Appeal from the District Court of Burleigh County, South Central Judicial District, the Honorable David E. Reich, Judge.
Danny L. Herbel, Bismarck, N.D., for appellant and cross-appellee.
Douglas B. Anderson, Office of Attorney General, Bismarck, N.D., for appellee and cross-appellant.
Dale V. Sandstrom, Daniel J. Crothers, Lisa Fair McEvers, Carol Ronning Kapsner, Gerald W. VandeWalle, C.J.
Dale V. Sandstrom, Justice.
[¶1] Teresa Schlittenhart appeals and the Department of Transportation cross-appeals from a district court judgment that reversed a hearing officer's order suspending her driving privileges and remanding to the Department for a new hearing. We conclude the hearing officer did not abuse her discretion in scheduling a hearing for a date on which both the arresting officer and Schlittenhart could be personally present or in allowing Schlittenhart's attorney to appear telephonically at the hearing. We further conclude the hearing officer did not deny Schlittenhart due process by continuing with the hearing after Schlittenhart's attorney had disconnected from the telephone call during the hearing. We reverse the judgment and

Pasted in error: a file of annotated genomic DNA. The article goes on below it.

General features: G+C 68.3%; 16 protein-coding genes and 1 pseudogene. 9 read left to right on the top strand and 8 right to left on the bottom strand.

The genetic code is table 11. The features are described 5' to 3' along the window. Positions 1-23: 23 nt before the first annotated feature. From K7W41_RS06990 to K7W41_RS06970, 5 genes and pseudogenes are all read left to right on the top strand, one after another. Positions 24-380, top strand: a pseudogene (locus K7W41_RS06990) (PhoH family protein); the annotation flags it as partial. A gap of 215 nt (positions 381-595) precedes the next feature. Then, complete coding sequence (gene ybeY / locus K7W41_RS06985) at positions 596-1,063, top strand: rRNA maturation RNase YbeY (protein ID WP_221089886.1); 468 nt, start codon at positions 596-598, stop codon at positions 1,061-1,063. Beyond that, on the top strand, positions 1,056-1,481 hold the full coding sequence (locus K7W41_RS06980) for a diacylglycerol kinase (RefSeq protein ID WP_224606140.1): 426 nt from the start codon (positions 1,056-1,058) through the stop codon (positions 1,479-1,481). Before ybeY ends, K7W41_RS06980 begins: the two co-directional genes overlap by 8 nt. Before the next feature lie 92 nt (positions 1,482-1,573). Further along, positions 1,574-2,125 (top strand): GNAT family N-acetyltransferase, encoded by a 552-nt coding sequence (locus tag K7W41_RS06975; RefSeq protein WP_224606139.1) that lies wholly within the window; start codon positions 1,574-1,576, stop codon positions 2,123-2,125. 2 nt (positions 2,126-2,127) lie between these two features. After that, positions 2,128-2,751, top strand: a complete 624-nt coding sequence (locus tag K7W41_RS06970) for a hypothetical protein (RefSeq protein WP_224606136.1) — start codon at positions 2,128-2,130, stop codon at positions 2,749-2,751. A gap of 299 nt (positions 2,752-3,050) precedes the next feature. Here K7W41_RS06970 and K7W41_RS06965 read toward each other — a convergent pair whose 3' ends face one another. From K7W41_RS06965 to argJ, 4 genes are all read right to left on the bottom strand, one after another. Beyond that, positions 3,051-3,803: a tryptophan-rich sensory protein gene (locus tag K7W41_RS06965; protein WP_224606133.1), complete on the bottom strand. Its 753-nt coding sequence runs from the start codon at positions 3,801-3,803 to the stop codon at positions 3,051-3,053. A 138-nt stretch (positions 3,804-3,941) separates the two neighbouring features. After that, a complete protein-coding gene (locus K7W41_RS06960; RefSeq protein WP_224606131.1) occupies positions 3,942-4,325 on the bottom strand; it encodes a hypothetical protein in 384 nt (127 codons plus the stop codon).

reinstate the Department's order suspending Schlittenhart's driving privileges for 91 days.
[¶2] On September 29, 2013, a North Dakota highway patrol officer arrested Schlittenhart for driving a vehicle while under the influence of intoxicating liquor. After arrest she was given a chemical blood test. On October 15, 2013, after receiving the results of Schlittenhart's blood test, the officer mailed the report and notice form with the temporary operator's permit to Schlittenhart. The report and notice listed her chemical test result as .086 alcohol concentration by weight, which is over the legal limit. On October 23, 2013, Schlittenhart requested a hearing on the Department's proposed suspension of her driving privileges.
[¶3] On November 4, 2013, the hearing officer sent Schlittenhart a notice of administrative hearing for November 13. On November 6, 2013, the hearing officer sent Schlittenhart an amended notice of administrative hearing, rescheduling the hearing for November 14, having been informed the patrol officer would be out of the state for training on November 13 and unavailable to appear in person at the hearing. The hearing officer rescheduled the hearing for November 14, when both Schlittenhart and the patrol officer could be present in person. Because Schlittenhart's attorney said he would be out of town for a medical procedure on November 14, the hearing officer allowed Schlittenhart's attorney to either appear telephonically or associate with another attorney to appear at the hearing.